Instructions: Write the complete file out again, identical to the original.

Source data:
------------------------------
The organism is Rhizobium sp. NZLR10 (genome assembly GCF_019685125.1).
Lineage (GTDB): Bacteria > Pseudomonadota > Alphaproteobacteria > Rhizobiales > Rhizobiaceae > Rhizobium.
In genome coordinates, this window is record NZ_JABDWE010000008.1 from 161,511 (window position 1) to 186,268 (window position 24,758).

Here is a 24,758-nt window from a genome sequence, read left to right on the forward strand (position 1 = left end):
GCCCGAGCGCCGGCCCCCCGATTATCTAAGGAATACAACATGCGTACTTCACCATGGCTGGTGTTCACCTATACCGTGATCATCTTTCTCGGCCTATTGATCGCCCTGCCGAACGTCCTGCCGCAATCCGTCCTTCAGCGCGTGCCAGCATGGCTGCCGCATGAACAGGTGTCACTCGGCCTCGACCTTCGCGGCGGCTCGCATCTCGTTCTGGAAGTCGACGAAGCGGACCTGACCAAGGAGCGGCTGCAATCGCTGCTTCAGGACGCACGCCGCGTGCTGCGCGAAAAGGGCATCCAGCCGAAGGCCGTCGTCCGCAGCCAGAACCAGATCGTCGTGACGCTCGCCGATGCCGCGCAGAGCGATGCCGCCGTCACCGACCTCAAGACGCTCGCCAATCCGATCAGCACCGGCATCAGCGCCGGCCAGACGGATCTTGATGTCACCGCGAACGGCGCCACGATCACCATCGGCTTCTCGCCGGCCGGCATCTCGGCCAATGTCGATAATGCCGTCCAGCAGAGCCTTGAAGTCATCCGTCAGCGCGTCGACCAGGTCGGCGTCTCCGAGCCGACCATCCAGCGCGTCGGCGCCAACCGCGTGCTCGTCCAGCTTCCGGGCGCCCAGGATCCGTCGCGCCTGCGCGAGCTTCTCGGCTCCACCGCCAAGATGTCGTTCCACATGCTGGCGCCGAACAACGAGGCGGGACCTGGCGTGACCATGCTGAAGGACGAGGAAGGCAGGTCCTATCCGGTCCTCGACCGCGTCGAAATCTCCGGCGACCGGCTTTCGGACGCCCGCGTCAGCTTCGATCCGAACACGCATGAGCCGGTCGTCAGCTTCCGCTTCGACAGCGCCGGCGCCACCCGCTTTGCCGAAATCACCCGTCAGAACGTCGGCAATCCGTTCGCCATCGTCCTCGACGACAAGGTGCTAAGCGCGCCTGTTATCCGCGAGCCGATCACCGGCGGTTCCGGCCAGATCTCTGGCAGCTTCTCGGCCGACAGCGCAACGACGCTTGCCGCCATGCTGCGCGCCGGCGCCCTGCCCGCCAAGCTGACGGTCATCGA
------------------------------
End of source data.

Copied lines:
The organism is Rhizobium sp. NZLR10 (genome assembly GCF_019685125.1).
Lineage (GTDB): Bacteria > Pseudomonadota > Alphaproteobacteria > Rhizobiales > Rhizobiaceae > Rhizobium.
In genome coordinates, this window is record NZ_JABDWE010000008.1 from 161,511 (window position 1) to 186,268 (window position 24,758).

Here is a 24,758-nt window from a genome sequence, read left to right on the forward strand (position 1 = left end):
GCCCGAGCGCCGGCCCCCCGATTATCTAAGGAATACAACATGCGTACTTCACCATGGCTGGTGTTCACCTATACCGTGATCATCTTTCTCGGCCTATTGATCGCCCTGCCGAACGTCCTGCCGCAATCCGTCCTTCAGCGCGTGCCAGCATGGCTGCCGCATGAACAGGTGTCACTCGGCCTCGACCTTCGCGGCGGCTCGCATCTCGTTCTGGAAGTCGACGAAGCGGACCTGACCAAGGAGCGGCTGCAATCGCTGCTTCAGGACGCACGCCGCGTGCTGCGCGAAAAGGGCATCCAGCCGAAGGCCGTCGTCCGCAGCCAGAACCAGATCGTCGTGACGCTCGCCGATGCCGCGCAGAGCGATGCCGCCGTCACCGACCTCAAGACGCTCGCCAATCCGATCAGCACCGGCATCAGCGCCGGCCAGACGGATCTTGATGTCACCGCGAACGGCGCCACGATCACCATCGGCTTCTCGCCGGCCGGCATCTCGGCCAATGTCGATAATGCCGTCCAGCAGAGCCTTGAAGTCATCCGTCAGCGCGTCGACCAGGTCGGCGTCTCCGAGCCGACCATCCAGCGCGTCGGCGCCAACCGCGTGCTCGTCCAGCTTCCGGGCGCCCAGGATCCGTCGCGCCTGCGCGAGCTTCTCGGCTCCACCGCCAAGATGTCGTTCCACATGCTGGCGCCGAACAACGAGGCGGGACCTGGCGTGACCATGCTGAAGGACGAGGAAGGCAGGTCCTATCCGGTCCTCGACCGCGTCGAAATCTCCGGCGACCGGCTTTCGGACGCCCGCGTCAGCTTCGATCCGAACACGCATGAGCCGGTCGTCAGCTTCCGCTTCGACAGCGCCGGCGCCACCCGCTTTGCCGAAATCACCCGTCAGAACGTCGGCAATCCGTTCGCCATCGTCCTCGACGACAAGGTGCTAAGCGCGCCTGTTATCCGCGAGCCGATCACCGGCGGTTCCGGCCAGATCTCTGGCAGCTTCTCGGCCGACAGCGCAACGACGCTTGCCGCCATGCTGCGCGCCGGCGCCCTGCCCGCCAAGCTGACGGTCATCGA